Jul 18, 2007

The Consultant Detective

Guest post contributed by R. Karthik. I will be back with regular postings soon, as I am down with viral fever :(

Pursuit of a career in Consulting calls for a reasonable level of subject matter expertise. Specialized knowledge is rather a sine qua non to get started with your practice in the chosen realm. The sheer diversity of domains on which consulting can be practiced itself stands testimony to this fact. Medicine, Human Resources (several micro-verticals within) Strategy, IT, Taxation, Astrology and then there are also specialists who offer consulting services on niche areas such as social media & blogging ('The Imagence Partners' for example).
One of the reasons I admire 'Consulting' as a profession is that one can consult on virtually anything.

Ever wondered what (competencies) on earth could a consulting practice be built around if it were to deal with crime detection? Arthur Conan Doyle-the creator of Sherlock Holmes describes his profession as one of a 'Consultant Detective'. When faced with the most eerie and macabre of crimes ever committed, Holmes would employ his superior powers of reasoning to construct a working hypothesis and lead the investigation to successful closure. Regarded widely as the last court of appeal to his clients-poor and the rich alike, he was often roped in to solve those cases which the official force would give up declaring "a weird and mysterious puzzle" or at worst "a joke". For Sherlock Holmes however, this was the chosen occupation and he excelled in this career with the help of his keen observation & logical reasoning. As a professional, he combined these skills with his other strengths viz. sound knowledge of the geography of London, techniques of quickly disguising oneself, appreciation of different national cultures, familiarity with the elite class of London/Europe & other reigning families in various fields (who are the most vulnerable to crime). Beyond and above all these, Holmes was endowed with what most of his contemporaries from Scotland Yard were found wanting in-common sense. With a remarkable eye for detail, he mastered the science of crime detection to the extent that he wrote 'monographs' (akin to collaterals/case-studies for documention of projects completed successfully). Even his leisure-time pursuits were in a way complementary to his profession and would help him make informed guesses to further his hypothesis in some cases. Classic examples are the study to identify different kinds of cigars from their ashes, different types of reptiles, their venom and the effects of its sting.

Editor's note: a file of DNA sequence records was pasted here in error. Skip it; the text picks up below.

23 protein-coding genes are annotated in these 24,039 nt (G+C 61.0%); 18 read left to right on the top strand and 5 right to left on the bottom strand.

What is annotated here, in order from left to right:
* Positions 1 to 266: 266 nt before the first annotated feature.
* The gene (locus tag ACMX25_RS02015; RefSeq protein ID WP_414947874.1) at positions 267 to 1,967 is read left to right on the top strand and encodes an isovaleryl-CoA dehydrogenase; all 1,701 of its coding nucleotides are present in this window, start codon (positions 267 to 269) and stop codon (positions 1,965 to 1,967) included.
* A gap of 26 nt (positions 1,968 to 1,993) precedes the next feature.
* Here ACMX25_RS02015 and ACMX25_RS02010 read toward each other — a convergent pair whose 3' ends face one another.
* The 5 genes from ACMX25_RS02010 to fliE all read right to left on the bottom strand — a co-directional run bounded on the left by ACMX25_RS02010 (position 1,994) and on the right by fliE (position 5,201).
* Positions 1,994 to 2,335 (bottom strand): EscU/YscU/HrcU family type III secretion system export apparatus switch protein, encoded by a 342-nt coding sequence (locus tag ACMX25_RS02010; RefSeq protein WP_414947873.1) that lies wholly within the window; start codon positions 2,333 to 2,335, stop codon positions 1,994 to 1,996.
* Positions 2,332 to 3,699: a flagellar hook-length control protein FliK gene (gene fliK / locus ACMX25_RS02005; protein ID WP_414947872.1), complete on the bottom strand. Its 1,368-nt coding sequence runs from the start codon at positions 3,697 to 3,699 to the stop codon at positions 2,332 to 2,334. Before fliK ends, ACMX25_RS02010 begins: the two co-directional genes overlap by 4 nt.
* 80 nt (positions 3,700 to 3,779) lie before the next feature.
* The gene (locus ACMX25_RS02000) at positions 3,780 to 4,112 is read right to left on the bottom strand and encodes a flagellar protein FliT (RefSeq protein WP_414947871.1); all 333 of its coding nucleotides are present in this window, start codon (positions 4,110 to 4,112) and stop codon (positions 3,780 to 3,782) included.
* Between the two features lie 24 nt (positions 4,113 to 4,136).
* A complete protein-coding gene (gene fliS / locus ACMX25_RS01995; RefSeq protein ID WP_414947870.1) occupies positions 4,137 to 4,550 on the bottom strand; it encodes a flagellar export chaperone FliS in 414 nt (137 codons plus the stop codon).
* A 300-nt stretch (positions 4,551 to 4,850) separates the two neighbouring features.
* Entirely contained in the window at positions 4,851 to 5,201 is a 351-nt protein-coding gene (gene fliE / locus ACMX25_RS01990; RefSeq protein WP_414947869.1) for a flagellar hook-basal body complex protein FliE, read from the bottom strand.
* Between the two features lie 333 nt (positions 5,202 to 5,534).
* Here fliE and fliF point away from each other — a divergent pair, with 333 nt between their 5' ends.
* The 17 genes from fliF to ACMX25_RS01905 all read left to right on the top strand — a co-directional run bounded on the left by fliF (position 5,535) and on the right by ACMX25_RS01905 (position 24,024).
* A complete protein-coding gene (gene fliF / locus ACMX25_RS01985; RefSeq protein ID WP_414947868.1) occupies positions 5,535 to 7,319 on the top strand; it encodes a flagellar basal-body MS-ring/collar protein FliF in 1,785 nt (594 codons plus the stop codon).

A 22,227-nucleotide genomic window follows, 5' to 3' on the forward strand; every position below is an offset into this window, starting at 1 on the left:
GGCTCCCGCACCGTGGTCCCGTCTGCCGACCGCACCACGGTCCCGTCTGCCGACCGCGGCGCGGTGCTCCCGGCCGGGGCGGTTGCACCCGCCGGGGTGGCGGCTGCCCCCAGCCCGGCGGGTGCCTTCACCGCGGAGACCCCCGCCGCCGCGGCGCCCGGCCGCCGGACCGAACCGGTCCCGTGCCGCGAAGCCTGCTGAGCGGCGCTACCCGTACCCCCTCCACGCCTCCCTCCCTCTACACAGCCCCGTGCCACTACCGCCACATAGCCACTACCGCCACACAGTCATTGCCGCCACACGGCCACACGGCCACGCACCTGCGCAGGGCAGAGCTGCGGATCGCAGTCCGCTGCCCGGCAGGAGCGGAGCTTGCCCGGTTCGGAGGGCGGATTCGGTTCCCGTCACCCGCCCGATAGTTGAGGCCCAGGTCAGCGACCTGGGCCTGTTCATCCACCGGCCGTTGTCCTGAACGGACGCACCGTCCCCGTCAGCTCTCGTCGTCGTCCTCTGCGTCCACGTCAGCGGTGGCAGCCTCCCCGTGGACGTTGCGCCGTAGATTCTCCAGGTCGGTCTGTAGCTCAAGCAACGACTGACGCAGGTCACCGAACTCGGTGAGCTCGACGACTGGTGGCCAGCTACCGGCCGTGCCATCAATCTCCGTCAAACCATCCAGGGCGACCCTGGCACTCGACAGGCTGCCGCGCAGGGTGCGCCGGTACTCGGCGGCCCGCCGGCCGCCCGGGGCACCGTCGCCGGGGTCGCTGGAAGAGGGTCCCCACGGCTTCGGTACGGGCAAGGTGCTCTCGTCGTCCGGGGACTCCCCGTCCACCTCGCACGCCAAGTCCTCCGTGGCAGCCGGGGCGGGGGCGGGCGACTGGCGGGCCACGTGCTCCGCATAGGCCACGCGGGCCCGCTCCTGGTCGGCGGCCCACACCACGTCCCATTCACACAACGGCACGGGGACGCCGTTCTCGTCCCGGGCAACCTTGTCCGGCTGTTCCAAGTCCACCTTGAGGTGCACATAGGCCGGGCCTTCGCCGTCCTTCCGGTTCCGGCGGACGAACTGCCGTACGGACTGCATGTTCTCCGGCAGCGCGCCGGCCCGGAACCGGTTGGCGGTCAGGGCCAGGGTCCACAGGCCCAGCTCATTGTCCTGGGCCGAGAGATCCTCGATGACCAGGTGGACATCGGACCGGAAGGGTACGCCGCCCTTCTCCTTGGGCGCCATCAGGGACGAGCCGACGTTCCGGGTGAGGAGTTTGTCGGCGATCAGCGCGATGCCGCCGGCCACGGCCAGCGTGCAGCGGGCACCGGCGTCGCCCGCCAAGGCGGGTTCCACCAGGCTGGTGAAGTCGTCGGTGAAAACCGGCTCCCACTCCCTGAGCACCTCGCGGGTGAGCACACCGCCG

Around the world, fans admire Sherlock Holmes for his remarkable politeness yet graceful aversion for women, his passion for his profession, his distaste for money and not to discount, his famous quotes. When people stood amazed at his success in solving mysterious crimes, he would state in a matter-of-fact tone " It is my business to know what others do not". When his clients would ask a bill to be presented for his services, he would most often resign in style stating " The Profession is its own reward".

That Holmes was only a figment of the author's imagination does not still cloud his fame and fanfare.
Even unto this day there are people visiting 221b, Bakers Street, London in the hope of seeing the house where the world's most-adored detective lived in; only to discover 'Sherlock Holmes Memorial Museum ' and the fact that such a man existed only in print